Judging by the content of the national synthesis report, it could be argued that America’s synodal leaders, Bishop Daniel Flores and Bishop John Stowe, ascribed far more importance to Catholics’ ordinary opinions than to the voice of the Church, while choosing to ignore the ITC’s warning against embracing erroneous opinions that “do not spring from faith.” America’s national synod report was presented as “a synthesis of the honest and authentic contributions of the People of God in the United States” and that its themes “express the fruit of listening, encounter, and dialogue from communities diverse in culture, language, and social setting.”
The following two paragraphs might bore readers to tears, but they are vital to understanding the extent to which USCCB Synod leaders seemed to want to keep participants far, far away from the spiritual instinct of Holy Mother Church.
As American dioceses rolled out their synodal listening sessions this past year, the term sensus fidei in Latin and the term in English (“sense of the faithful”) never showed up in the national synthesis. In the sixteen regional reports, the term in Latin showed up only twice: in the syntheses of Regions II and XVI. The term in English showed up briefly in two regional syntheses (Regions III and VII), with no definition of the concept.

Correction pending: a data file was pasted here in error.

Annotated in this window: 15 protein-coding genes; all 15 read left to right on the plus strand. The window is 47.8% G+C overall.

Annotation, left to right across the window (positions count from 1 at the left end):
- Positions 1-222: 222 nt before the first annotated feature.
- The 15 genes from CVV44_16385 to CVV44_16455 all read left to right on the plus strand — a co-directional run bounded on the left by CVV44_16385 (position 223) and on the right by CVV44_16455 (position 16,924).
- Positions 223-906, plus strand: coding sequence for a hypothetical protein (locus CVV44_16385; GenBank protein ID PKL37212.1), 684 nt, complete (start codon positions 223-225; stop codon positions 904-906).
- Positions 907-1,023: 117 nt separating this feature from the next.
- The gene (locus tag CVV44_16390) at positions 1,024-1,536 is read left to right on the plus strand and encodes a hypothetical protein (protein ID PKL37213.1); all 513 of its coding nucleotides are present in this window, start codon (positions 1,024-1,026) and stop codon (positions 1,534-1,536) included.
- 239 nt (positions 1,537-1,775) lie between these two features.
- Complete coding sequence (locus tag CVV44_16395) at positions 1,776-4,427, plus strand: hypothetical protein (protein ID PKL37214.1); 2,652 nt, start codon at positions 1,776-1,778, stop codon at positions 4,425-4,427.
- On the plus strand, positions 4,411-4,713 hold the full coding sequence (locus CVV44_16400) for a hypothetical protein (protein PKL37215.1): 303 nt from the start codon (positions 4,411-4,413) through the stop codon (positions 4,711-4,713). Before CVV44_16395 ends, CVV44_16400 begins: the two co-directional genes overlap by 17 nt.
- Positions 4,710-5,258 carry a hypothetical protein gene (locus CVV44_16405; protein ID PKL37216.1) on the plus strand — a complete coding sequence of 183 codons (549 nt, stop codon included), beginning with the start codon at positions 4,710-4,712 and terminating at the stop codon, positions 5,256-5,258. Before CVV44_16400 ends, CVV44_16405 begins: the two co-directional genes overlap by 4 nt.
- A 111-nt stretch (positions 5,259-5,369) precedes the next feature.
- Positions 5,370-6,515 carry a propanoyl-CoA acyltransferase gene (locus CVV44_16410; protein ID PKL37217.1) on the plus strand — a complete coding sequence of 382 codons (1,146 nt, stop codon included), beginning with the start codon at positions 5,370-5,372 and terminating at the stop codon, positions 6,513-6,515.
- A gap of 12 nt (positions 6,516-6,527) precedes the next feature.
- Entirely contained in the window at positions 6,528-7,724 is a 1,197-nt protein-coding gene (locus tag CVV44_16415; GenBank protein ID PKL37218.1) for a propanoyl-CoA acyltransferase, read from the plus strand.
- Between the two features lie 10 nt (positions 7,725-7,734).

Among Rome’s official documents on synodality, the ITC study on sensus fidei appears prominently (third) on a list of twenty official synod documents. In contrast, on the USCCB’s official website for the synod, it is nowhere to be found. It is not listed anywhere under the section titled “Synod Documents,” nor the section titled “Resources,” nor the section titled “USCCB Resources,” nor the section titled “Pastoral Resources,” nor the section titled “Diocesan Resources.”